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I don't think I'll do a tanganyikan biotope. More fish=more time, money, care, tank renovation. I just don't have nearly as much time as I used to have. I'm just looking for something to be kept single in this tank, something interesting. I love eels, so I figured I should at least try to go for one.

toddnbecka, may I ask how much you got your tanganyikan eels for?

I know for a fact that my lfs can get peacocks, but I'm not sure about tang eels, but I know they get livestock from segrestfarms.com, and segrest farms does have tanganyikan eels, so I'll ask next time I go there.

I'm looking more towards an actual eel than a loach, but thanks for the suggestion.
I paid $40 for my first one several years ago, but drove from MD to NJ to pick it up, along with a used tank. Months later I found a recently deposited clutch of eggs, so I started looking for a male. A couple months after that I found one available online, $70+ shipping. They spawned a number of times, but the male always ate the eggs soon afterward, and I didn't have another tank suitable to move him into, or any clue how to raise eel fry. Might give it another try now that I have more tanks set up.
Atlantis in NY sells them for $50+ shipping, and I seriously doubt you'll find a better price anywhere, particularly at an lfs. There are actually a number of Tang spiney eels occaisonally imported, but the plagiostoma is fairly rare and more difficult to find/collect. Of the others, some grow into very large fish eaters, while the smaller species usually stay burrowed in the sand like the more common spiney eel species from Asia or Africa. Trust me, I did my research on them all, and figured the plagiostoma were the best of the lot overall, particularly for a smaller tank. The elipsifers need at least a 75.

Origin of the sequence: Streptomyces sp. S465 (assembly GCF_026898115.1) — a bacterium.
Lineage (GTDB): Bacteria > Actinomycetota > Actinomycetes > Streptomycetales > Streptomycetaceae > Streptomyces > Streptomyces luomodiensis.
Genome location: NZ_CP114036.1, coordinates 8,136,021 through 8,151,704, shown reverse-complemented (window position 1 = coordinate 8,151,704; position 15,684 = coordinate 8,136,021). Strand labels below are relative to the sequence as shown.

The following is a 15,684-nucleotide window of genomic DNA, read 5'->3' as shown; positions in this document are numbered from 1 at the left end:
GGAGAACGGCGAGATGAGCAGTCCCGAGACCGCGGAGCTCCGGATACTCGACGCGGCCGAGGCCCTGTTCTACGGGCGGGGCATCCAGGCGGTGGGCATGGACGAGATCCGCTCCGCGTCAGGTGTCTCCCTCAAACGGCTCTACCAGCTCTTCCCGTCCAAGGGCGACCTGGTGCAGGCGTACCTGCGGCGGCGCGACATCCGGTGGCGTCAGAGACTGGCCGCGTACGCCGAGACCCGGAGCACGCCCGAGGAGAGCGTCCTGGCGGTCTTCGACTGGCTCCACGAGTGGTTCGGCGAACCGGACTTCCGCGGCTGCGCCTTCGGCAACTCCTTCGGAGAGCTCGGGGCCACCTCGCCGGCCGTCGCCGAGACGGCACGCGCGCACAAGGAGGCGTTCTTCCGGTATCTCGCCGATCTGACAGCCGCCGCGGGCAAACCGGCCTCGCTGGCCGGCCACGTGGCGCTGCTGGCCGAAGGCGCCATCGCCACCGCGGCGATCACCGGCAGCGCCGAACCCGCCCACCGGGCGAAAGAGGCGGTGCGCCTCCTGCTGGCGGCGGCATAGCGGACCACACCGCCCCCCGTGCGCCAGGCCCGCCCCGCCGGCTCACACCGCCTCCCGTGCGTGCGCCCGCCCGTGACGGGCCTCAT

A nice surprise was the way they colored up on a diet of frozen bloodworms. The background color became a rich orange, and they were always out swimming around when feeding time was near.
 

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I'm looking more towards an actual eel than a loach, but thanks for the suggestion.
Evolutionary speaking, you are FAR closer to, say, a mouse than spiny eels or loaches are to true eels. In other words, both loaches and spiny eels are equally distantly related to eels.

The only "actual eels" in the trade are saltwater, or weird little burrowing things from India that aren't much fun to keep in tanks. At the end of the day, if you want a "freshwater eel", you'll be keeping a false eel of some kind. Just decide which you like best.